In cannabis, unionization is frequently seen as a way for a business to demonstrate legitimacy, however, not all companies are supportive of unionizing efforts.
With unionization becoming ever more common in the cannabis industry, Labor Day 2020 provides an opportunity to take a closer look at the state of cannabis labor unions in the U.S.. Across industries, labor unions organize members and offer access to group health insurance, provide legal compliance and other assistance, help negotiate annual raises and higher wages, and often provide discounts through partner businesses.
The International United Food and Commercial Workers Union (UFCW- working not just in the representation of businesses, but advocacy, coalition-building, and policy change), is regarded as the most powerful cannabis union in the country, initiating a Cannabis Workers Rising Campaign in 2010. As of March 2020, UFCW represented more than 10,000 workers in 14 states.
United Cannabis Workers, which “unionized as an independent workers union made up of small business owners, self-employed workers, and employees of small cannabis businesses”, eschews “old school union tactics” while holding a significant place in the cannabis union landscape. This landscape is differentiated from that of other industries in that it normalizes companies disclosing the fact that their employees are organizing. In cannabis, unionization is frequently seen as a way for a business to demonstrate legitimacy, however, not all companies are supportive of unionizing efforts.
In January of this year, controversy broke out over proposed labor union laws for cannabis businesses in Michigan, put forward by the state’s Marijuana Regulatory Agency. The proposal included a requirement that cannabis companies enter into “labor peace agreements” with unions before being licensed to grow, sell, or distribute cannabis. This suggested rule was met with significant opposition by industry groups and businesses, many going so far as to claim the measure thinly disguised political favor and a protection racket. This June, Michigan’s pro-union “labor peace agreement” requirement was stripped out of the proposal after a deluge of negative feedback.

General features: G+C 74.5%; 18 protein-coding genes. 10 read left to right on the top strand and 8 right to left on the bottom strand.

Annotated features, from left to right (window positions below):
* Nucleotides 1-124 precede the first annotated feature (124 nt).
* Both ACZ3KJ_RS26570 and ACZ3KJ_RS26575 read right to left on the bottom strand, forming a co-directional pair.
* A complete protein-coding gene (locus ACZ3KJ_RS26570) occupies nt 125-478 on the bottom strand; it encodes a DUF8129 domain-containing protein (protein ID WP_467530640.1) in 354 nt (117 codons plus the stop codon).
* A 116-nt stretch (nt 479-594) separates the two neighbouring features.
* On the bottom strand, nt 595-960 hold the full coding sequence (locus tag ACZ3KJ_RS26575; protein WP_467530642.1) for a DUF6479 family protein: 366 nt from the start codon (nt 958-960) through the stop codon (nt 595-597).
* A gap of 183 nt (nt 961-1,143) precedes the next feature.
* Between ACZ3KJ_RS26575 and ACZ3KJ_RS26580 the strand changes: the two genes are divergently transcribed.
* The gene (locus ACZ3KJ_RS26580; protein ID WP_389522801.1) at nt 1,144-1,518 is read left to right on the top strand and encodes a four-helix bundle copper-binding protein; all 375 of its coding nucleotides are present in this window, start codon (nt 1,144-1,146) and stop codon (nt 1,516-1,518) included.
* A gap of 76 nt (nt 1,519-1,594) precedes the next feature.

Many who oppose labor union laws such as these claim a violation of The National Labor Relations Act, which guarantees private-sector employees the right to form labor unions and gives unionized employees the right to strike and bargain jointly for working conditions. Opponents see labor peace agreements as “a pretense to use industry licensing to impose forced union dues on workers in violation of federal labor law.”
Supporters argue that labor peace agreement requirements result in a more stable workforce for the cannabis industry. In New York and California (where cannabis labor unions are required) cannabis industry workers are commonly acknowledged as ripe for exploitation by unethical businesses and therefore in need of union protection, while companies in states such as Michigan and Massachusetts have pushed back against unionization efforts. New England Treatment Access, one of Massachusetts’ largest cannabis companies, has been on the receiving end of numerous complaints filed by UCFW alleging anti-union efforts and retaliation against workers.
In July, about 60 New England Treatment Access, (NETA) workers in Franklin, Mass., voted to join UFCW Local 1445. With so much at stake and so much still unresolved in the cannabis regulatory sphere, cannabis labor unions and industry companies will no doubt continue this dance of compromise and conflict for many Labor Days to come.
Also in July, the Cannabis Workers Union said that 40 workers from Mayflower Medicinals joined UFCW Local 1445 because they were concerned about insufficient wages, as well as an unclear and slow response to workplace safety issues by the company in relation to the current COVID-19 health crisis, and a lack of respect by management for the work that they do at the company’s grow facility. Mayflower Medicinals is owned by iAnthus Capital Holdings, Inc. (OTC:ITUHF).
“As the cannabis industry continues to grow in Massachusetts, UFCW Local 1445 is proud to support these good jobs and the responsible employers that empower their workers in this new part of our economy,” said UFCW Local 1445 President Fernando Lemus. “These workers at Mayflower/IAnthus are an important role in the company’s success and they deserve the protections and security of a union contract.”
Vireo Health Supports Unions
In January this year, Vireo Health International, Inc. (CNSX: VREO)(OTCQX: VREOF) announced that its workers at its wholly-owned subsidiary, MaryMed, LLC voted overwhelmingly to ratify a Collective Bargaining Agreement and officially joined the ranks of United Food and Commercial Workers Local 27 (UFCW27).
The company said that the three-year agreement would be the first medical cannabis union contract ratified in the State of Maryland. The contract would cover employees working in Vireo’s 20,000 square-foot Hurlock, Maryland-based manufacturing facility, which supplies precisely formulated medical cannabis products to third-party dispensaries throughout the state.
“As a ‘people-first’ business, Vireo is deeply committed to our employees and we are proud to be a union employer in Maryland and beyond,” said Kyle Kingsley, M.D., CEO of Vireo Health. “Our workforce is key to our company’s success and we look forward to partnering with UFCW to support legislation, such as legalizing adult-use cannabis, that will help create thousands of new middle-class jobs across Maryland.”